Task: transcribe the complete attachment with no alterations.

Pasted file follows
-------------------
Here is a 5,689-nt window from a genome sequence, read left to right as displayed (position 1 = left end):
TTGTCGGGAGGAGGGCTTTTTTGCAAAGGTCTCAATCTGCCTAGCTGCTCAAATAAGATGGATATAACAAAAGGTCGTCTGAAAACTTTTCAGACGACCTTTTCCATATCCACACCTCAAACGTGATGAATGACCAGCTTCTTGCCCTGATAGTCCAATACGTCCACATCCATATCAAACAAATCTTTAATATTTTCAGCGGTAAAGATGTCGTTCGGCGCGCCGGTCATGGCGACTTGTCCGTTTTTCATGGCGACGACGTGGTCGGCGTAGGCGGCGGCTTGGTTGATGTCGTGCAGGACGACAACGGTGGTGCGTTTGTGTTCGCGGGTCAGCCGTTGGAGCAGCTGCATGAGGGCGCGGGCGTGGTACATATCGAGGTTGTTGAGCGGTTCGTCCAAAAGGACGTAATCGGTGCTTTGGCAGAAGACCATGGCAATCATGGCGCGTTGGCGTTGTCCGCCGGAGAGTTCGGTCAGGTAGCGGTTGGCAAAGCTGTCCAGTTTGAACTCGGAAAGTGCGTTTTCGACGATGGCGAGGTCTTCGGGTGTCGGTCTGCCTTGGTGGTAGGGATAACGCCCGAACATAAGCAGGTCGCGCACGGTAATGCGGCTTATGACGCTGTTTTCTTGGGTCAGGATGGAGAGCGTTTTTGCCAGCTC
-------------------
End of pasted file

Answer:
Here is a 5,689-nt window from a genome sequence, read left to right as displayed (position 1 = left end):
TTGTCGGGAGGAGGGCTTTTTTGCAAAGGTCTCAATCTGCCTAGCTGCTCAAATAAGATGGATATAACAAAAGGTCGTCTGAAAACTTTTCAGACGACCTTTTCCATATCCACACCTCAAACGTGATGAATGACCAGCTTCTTGCCCTGATAGTCCAATACGTCCACATCCATATCAAACAAATCTTTAATATTTTCAGCGGTAAAGATGTCGTTCGGCGCGCCGGTCATGGCGACTTGTCCGTTTTTCATGGCGACGACGTGGTCGGCGTAGGCGGCGGCTTGGTTGATGTCGTGCAGGACGACAACGGTGGTGCGTTTGTGTTCGCGGGTCAGCCGTTGGAGCAGCTGCATGAGGGCGCGGGCGTGGTACATATCGAGGTTGTTGAGCGGTTCGTCCAAAAGGACGTAATCGGTGCTTTGGCAGAAGACCATGGCAATCATGGCGCGTTGGCGTTGTCCGCCGGAGAGTTCGGTCAGGTAGCGGTTGGCAAAGCTGTCCAGTTTGAACTCGGAAAGTGCGTTTTCGACGATGGCGAGGTCTTCGGGTGTCGGTCTGCCTTGGTGGTAGGGATAACGCCCGAACATAAGCAGGTCGCGCACGGTAATGCGGCTTATGACGCTGTTTTCTTGGGTCAGGATGGAGAGCGTTTTTGCCAGCTC